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Bowel patterns, gastrointestinal symptoms and emotional well-being in adolescents: a cohort study


Ayonrinde, OT and Sanfilippo, FM and O'Sullivan, TA and Adams, LA and Ayonrinde, OA and Robinson, M and Oddy, WH and Olynyk, JK, Bowel patterns, gastrointestinal symptoms and emotional well-being in adolescents: a cohort study, Journal of Gastroenterology and Hepatology, 34, (11) pp. 1946-1954. ISSN 0815-9319 (2019) [Refereed Article]

Copyright Statement

2019 Journal of Gastroenterology and Hepatology Foundation and John Wiley & Sons Australia, Ltd

DOI: doi:10.1111/jgh.14699


Background and Aims: Bowel patterns are varied in the general population. Gastrointestinal symptoms are common reasons for clinical visits. We aimed to examine the usual bowel pattern and the prevalence and significance of gastrointestinal symptoms in a population-based cohort of Australian adolescents.

Methods: Seventeen-year-old adolescents (n=1279) in the Western Australian Pregnancy Cohort (Raine) Study participated in a cross-sectional assessment, involving health questionnaires. Questions included medical history, diet, bowel patterns and gastrointestinal symptoms. Data were analysed to identify patterns of bowel motions, gastrointestinal symptoms, and factors associated with these in adolescents. Multivariate logistic regression analysis was used to determine predictors of poorer self-rated health status.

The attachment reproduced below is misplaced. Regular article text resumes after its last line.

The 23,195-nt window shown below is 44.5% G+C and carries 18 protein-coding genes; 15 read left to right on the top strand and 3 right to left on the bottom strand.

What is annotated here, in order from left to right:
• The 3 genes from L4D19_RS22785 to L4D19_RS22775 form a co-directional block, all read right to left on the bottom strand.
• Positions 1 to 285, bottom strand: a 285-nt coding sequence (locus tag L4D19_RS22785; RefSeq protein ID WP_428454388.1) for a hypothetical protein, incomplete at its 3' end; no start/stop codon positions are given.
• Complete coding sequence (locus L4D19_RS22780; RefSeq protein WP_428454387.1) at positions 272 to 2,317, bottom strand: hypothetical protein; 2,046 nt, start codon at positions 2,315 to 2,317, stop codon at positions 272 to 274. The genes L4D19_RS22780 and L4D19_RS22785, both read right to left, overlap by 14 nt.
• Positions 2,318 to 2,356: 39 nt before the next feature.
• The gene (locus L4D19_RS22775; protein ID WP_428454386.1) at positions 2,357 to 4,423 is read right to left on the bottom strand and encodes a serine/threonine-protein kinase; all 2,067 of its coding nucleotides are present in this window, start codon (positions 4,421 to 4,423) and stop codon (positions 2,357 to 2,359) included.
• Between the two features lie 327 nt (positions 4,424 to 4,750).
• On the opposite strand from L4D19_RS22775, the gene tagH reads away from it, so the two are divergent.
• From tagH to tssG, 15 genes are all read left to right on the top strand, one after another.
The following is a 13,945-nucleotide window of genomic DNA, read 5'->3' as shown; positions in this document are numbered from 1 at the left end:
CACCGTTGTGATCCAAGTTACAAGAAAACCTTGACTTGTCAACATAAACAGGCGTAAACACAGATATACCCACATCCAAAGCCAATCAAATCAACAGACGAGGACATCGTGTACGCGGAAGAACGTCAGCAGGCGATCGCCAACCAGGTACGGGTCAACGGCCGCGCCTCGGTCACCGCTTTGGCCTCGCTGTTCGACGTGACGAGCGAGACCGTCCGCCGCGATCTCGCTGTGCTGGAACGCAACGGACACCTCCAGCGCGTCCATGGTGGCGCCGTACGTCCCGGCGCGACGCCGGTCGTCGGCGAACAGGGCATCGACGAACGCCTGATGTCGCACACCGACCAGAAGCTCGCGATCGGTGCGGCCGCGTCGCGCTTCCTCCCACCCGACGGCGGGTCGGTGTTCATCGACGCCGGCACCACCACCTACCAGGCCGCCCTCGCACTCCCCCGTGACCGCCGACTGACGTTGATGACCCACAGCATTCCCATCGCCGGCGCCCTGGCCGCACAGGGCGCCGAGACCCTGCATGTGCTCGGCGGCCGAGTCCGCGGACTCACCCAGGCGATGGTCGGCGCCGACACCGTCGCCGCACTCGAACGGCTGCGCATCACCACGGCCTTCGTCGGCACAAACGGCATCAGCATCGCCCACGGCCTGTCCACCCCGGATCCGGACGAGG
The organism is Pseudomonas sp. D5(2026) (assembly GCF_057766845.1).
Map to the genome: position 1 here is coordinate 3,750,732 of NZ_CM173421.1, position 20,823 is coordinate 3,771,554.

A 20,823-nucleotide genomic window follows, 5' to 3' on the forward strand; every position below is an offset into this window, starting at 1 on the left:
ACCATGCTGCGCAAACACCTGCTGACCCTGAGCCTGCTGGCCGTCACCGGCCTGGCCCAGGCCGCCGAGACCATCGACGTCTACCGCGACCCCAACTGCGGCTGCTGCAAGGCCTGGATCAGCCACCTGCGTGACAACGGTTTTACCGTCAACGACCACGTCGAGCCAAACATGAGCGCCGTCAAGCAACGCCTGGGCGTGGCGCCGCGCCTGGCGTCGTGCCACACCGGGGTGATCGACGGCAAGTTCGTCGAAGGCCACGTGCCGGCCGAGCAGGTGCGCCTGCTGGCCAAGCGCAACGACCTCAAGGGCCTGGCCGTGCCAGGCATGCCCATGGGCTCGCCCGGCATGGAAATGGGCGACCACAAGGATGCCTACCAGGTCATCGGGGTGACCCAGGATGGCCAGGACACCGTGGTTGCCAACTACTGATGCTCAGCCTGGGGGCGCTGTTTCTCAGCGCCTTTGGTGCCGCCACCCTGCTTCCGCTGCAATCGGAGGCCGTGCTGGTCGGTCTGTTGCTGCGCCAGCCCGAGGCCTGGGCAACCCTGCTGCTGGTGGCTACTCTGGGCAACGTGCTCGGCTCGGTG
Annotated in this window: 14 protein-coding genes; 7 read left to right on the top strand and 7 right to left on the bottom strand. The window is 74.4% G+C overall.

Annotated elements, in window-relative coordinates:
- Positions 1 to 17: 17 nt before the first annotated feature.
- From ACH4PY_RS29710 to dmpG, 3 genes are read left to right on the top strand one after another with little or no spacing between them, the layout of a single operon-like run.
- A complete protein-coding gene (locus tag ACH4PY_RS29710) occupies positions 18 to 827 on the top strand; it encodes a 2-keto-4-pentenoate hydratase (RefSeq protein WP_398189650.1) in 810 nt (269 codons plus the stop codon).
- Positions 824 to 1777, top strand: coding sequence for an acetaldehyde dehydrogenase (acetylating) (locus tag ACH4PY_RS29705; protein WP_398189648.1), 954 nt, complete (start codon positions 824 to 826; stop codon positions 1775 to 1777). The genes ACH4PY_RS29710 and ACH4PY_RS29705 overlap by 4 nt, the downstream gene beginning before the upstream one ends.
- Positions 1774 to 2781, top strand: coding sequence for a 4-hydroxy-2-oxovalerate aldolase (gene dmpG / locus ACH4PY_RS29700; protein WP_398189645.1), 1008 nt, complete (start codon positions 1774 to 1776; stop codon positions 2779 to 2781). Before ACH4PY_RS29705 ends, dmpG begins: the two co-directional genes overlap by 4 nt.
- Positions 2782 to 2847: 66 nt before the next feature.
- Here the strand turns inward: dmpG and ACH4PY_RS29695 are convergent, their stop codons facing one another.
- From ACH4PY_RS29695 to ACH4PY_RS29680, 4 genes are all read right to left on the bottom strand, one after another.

Results: The dominant pattern of bowel motions was passage of stool that was "not too hard and not too soft" (Bristol stool type 3 and 4) in 90%, and occurring between 3 and 7 times per week in 74%. The most prevalent gastrointestinal symptoms included abdominal bloating (72%), abdominal pain (36%), nausea (25%) and constipation (20%). A "Western" dietary pattern was associated with abdominal bloating, constipation and nausea (p<0.05). Apart from diarrhoea, gastrointestinal symptoms were more prevalent in females than males (p<0.05 for all). Female sex (OR 1.87, 95%CI 1.16-3.02, p=0.01), nausea (OR 3.18, 95% CI 2.03-4.98, p<0.001) and depression (OR 6.68, 95% CI 3.65-12.22, p=0.03) were independently associated with poorer self-rated health status, after adjusting for other gastrointestinal symptoms.

Conclusions: In adolescents, bowel patterns and gastrointestinal symptoms are diverse and show sex-differences. Nausea, depression and female sex are significant factors for poorer self-rated health.

Item Details

Item Type:Refereed Article
Keywords:Raine Study, anxiety, bowel patterns, bullying, depression, diet, gastrointestinal symptoms
Research Division:Biomedical and Clinical Sciences
Research Group:Clinical sciences
Research Field:Gastroenterology and hepatology
Objective Division:Health
Objective Group:Public health (excl. specific population health)
Objective Field:Nutrition
UTAS Author:Oddy, WH (Professor Wendy Oddy)
ID Code:133421
Year Published:2019
Web of Science® Times Cited:1
Deposited By:Menzies Institute for Medical Research
Deposited On:2019-06-27
Last Modified:2022-08-29

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